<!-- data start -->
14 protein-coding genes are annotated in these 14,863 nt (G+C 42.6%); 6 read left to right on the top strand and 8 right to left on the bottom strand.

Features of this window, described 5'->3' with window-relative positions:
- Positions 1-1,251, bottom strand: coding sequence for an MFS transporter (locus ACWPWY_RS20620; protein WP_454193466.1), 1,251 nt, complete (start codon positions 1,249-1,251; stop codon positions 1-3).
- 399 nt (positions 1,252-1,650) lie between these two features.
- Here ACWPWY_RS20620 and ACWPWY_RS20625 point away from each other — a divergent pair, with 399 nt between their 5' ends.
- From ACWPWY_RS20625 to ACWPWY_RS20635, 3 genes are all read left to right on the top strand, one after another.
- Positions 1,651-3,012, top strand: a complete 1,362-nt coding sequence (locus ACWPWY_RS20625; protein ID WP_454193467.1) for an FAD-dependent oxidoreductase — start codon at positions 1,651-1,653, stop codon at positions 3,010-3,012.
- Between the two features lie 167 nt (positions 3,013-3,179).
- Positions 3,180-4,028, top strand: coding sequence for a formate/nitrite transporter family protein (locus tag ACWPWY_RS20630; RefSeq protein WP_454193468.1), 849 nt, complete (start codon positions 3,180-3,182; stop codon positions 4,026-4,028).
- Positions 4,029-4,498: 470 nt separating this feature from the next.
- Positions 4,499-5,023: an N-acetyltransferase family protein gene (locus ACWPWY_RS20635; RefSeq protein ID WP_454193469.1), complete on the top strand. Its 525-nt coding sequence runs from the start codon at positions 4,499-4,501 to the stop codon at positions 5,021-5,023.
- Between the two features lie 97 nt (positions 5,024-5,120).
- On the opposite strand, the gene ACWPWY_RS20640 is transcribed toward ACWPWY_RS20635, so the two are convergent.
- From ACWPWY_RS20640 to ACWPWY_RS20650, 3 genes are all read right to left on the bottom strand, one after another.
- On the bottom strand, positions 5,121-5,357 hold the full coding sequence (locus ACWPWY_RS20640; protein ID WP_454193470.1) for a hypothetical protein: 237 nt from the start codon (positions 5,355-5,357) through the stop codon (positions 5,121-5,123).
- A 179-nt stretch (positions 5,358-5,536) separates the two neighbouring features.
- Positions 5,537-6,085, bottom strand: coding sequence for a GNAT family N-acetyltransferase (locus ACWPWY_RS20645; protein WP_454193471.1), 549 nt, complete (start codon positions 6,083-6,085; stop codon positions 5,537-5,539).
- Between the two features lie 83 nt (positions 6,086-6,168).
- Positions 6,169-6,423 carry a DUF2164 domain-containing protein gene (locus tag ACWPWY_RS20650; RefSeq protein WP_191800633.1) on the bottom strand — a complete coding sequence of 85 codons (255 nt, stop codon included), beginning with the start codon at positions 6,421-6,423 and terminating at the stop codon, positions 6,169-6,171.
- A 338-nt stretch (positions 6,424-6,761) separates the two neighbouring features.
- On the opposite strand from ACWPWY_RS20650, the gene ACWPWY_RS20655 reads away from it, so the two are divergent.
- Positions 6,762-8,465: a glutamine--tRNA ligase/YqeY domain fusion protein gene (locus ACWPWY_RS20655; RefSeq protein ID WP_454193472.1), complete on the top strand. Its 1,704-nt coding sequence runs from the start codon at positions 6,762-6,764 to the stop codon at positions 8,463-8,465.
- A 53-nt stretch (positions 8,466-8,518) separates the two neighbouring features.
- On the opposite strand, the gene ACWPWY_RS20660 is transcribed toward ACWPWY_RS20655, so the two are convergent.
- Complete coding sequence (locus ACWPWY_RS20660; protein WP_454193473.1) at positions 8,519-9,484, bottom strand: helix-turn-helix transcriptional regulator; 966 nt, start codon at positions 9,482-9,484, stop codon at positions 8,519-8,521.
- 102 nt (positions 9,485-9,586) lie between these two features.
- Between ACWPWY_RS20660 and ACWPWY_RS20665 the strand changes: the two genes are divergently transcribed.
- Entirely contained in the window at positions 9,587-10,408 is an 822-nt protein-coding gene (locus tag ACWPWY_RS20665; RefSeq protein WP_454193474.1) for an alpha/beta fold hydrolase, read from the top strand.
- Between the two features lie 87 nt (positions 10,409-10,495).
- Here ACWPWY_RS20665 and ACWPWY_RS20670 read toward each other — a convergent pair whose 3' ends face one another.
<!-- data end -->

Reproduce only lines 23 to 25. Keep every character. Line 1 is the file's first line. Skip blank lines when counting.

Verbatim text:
- A 53-nt stretch (positions 8,466-8,518) separates the two neighbouring features.
- On the opposite strand, the gene ACWPWY_RS20660 is transcribed toward ACWPWY_RS20655, so the two are convergent.
- Complete coding sequence (locus ACWPWY_RS20660; protein WP_454193473.1) at positions 8,519-9,484, bottom strand: helix-turn-helix transcriptional regulator; 966 nt, start codon at positions 9,482-9,484, stop codon at positions 8,519-8,521.